Umpires as Legal Realists

Posted: 23 Jul 2010

See all articles by William Blake

William Blake

University of Maryland, Baltimore County (UMBC) - Department of Political Science

Date Written: July 23, 2010


During his confirmation hearings, then-Judge John Roberts analogized the role of judges to the role of a baseball umpire. Roberts argued that umpires do not make the rules; they simply apply them. Legal scholars have criticized Roberts from a legal realist perspective because the analogy misconstrues the nature of judging as formalistic. I believe Roberts also misconstrued the nature of umpiring as formalistic. Umpires, like judges, are legal realists. Umpires must rely on their experience, rather than logic, because the rules of baseball are incomplete, indeterminate, and contradictory. On occasion, umpires even ignore the rulebook (justifiably). The judges-as-umpires analogy thus illustrates the differences between legal formalism and legal realism in a way that students can more easily understand.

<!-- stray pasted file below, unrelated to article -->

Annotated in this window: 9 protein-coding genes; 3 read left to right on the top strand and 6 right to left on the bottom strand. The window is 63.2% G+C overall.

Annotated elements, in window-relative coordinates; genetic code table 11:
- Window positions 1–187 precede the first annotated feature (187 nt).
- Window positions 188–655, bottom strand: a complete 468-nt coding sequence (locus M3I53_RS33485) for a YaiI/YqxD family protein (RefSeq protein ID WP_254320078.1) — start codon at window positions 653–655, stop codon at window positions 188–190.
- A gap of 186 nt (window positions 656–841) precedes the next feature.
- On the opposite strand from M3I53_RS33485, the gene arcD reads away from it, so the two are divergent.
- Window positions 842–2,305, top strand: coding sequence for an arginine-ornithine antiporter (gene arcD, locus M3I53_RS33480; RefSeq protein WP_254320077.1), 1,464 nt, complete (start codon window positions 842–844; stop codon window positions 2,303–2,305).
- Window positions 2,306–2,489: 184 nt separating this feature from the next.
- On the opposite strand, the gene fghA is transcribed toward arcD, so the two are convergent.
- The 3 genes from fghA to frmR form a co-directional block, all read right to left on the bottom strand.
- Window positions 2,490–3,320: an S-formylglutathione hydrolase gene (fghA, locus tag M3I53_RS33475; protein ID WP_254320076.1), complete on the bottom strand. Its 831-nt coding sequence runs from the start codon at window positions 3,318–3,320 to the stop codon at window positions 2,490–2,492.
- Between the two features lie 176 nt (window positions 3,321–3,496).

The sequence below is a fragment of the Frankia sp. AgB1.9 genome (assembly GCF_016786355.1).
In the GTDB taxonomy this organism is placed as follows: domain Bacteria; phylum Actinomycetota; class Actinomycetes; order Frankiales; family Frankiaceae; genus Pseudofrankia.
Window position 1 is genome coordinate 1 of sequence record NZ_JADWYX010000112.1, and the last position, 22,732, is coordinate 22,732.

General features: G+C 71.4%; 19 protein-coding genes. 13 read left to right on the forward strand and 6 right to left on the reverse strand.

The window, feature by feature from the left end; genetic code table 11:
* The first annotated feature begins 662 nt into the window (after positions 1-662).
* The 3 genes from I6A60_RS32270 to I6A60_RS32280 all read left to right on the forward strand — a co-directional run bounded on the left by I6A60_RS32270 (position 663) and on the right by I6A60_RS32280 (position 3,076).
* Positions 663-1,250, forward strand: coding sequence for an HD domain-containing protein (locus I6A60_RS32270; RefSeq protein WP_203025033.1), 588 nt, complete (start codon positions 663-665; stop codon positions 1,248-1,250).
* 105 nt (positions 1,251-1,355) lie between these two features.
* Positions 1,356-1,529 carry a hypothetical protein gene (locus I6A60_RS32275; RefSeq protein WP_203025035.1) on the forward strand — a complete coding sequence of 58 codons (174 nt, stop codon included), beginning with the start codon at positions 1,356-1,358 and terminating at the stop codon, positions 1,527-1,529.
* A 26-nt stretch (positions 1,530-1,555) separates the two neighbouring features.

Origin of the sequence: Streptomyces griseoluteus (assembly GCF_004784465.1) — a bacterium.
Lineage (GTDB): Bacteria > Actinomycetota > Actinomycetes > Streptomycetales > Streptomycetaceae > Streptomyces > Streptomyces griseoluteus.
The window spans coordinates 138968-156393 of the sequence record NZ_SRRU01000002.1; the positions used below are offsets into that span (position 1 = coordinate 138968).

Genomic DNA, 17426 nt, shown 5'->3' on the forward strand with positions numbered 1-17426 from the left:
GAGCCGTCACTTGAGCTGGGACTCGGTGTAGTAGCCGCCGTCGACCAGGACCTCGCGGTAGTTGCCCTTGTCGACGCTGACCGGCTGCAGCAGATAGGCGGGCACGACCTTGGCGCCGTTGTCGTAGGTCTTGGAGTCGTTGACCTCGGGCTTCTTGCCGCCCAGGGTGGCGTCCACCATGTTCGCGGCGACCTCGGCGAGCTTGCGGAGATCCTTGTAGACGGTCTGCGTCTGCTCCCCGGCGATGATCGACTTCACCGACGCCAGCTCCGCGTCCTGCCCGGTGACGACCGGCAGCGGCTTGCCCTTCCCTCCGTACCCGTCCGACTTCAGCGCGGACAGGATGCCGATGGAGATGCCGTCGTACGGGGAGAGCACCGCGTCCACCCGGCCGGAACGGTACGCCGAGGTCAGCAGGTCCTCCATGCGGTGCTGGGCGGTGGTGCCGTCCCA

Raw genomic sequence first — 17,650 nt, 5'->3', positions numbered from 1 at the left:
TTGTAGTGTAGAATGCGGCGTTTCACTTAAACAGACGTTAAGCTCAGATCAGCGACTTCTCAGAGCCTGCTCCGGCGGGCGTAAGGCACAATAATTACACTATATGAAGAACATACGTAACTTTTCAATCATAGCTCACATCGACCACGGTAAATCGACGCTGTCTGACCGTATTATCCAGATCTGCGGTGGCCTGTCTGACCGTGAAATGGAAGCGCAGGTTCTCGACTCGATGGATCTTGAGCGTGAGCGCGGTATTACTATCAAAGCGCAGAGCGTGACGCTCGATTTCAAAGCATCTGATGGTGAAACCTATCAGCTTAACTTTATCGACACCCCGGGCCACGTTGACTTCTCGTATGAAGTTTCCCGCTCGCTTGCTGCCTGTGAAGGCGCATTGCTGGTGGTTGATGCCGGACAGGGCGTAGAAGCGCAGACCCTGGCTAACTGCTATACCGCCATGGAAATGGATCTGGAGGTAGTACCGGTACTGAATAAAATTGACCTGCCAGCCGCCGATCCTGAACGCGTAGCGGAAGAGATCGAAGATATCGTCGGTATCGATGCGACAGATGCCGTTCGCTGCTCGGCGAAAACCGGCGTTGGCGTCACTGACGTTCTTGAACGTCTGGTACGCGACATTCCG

Keywords: judge, umpire, analogy, baseball, Roberts

Suggested Citation

Blake, William, Umpires as Legal Realists (July 23, 2010). U of Texas Law, Public Law Research Paper No. 178, Available at SSRN:

William Blake (Contact Author)

University of Maryland, Baltimore County (UMBC) - Department of Political Science ( email )

1000 Hilltop Circle
Baltimore, MD 21250
United States

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